"Part of the discipline, I would suggest, of managing this kind of a crisis is not giving in to all those who constantly say we have to get on the right side of history and satisfy people in the square," he said. "That's a dangerous game to play. I would focus much more on getting the Egyptian authorities to make steps in the right direction. If they do that it would have a far more lasting and more meaningful effect on not only the course of events but ultimately U.S. relations with Egypt."

ROBERT MCMAHON:  Thank you.  Welcome, everyone, to this Council on Foreign Relations media conference call.  I'm Robert McMahon, editor of  And the topic is Egypt.  It's expanding protests and what we initially expected to be a dramatic announcement from President Hosni Mubarak.  As many of you probably know, he went on TV just a few moments ago to repudiate rumors he was stepping down immediately.  And now the question is how the large crowd amassing -- among other things, the large crowd amassing in Cairo -- Cairo's central square would react to this.

To try to sort of what is happening, we are very fortunate at this moment to have with us CFR President Richard Haass and Senior Fellow Steven Cook to lend their deep expertise on Egypt and the region to the -- to the issues that are playing out.  Both will say a few opening comments about the unfolding situation and then we'll get right into questions.  There are many of you on the line and we'll get to as many of you as we can during this hour that we have.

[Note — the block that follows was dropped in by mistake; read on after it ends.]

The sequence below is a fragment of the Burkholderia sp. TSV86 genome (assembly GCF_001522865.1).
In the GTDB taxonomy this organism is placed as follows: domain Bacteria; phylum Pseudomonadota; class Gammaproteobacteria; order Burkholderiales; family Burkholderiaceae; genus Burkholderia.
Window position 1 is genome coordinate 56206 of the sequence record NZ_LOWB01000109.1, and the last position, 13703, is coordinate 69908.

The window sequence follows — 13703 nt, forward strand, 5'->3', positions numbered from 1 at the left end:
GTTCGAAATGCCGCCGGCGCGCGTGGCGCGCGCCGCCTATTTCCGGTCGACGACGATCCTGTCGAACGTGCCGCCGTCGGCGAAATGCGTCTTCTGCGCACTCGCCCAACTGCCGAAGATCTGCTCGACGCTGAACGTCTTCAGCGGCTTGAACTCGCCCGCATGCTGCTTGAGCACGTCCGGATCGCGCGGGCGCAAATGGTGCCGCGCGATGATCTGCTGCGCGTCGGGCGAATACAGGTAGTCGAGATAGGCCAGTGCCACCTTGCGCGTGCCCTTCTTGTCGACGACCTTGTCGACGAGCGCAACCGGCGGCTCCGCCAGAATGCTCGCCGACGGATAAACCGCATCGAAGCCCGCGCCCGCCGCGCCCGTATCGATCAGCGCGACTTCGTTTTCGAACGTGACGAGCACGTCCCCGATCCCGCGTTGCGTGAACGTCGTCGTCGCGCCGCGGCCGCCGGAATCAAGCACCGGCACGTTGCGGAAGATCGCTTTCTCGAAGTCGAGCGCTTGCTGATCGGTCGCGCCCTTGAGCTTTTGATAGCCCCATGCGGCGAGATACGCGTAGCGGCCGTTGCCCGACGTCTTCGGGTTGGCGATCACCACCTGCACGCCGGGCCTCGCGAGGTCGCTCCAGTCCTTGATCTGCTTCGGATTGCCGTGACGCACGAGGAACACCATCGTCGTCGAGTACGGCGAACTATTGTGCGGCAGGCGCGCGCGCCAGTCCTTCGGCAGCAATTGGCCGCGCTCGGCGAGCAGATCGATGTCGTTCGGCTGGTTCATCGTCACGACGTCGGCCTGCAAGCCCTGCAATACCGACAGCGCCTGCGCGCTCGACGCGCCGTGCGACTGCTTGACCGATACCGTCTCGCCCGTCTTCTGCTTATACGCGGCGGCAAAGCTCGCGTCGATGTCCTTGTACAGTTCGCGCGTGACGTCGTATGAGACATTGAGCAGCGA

So, Steven, we'll start with you.  Can you say a few opening comments about what we just saw happen?

STEVEN A. COOK:  Thanks, Bob.

After a very dramatic day of rumors swirling about and conjecture about what might happen, President Mubarak took a minor step, I should say, if it can even be called that, toward meeting some of the demands of the protesters in Tahrir Square.  Clearly from their reaction as he was speaking, this was not enough.  What he has done is transfer power, presidential power from him to the Vice President Omar Suleiman.  However, I should point out that by the Egyptian constitution, this -- it has to be temporary.  If he were to permanently vacate the office, the line of succession would be to the Speaker of the People's Assembly Mr. Fahti Sorour.  So there is a sense here at least by his statement that this does not seem to be a permanent transfer of power.

He also outlined a number of constitutional amendments, articles of the constitution that he would like to see amended and talked about beginning the process of scrapping the emergency law, which is one of the primary, primary demands of the people in Tahrir Square.  I should point out that some of those articles, Article 76 and 77, have to do with the election of the president.  Article 77 has been a demand of the opposition for some time because it does not impose any term limits on the president.  Interestingly, there had been term limits on the president until Anwar Sadat amended the constitution in 1980.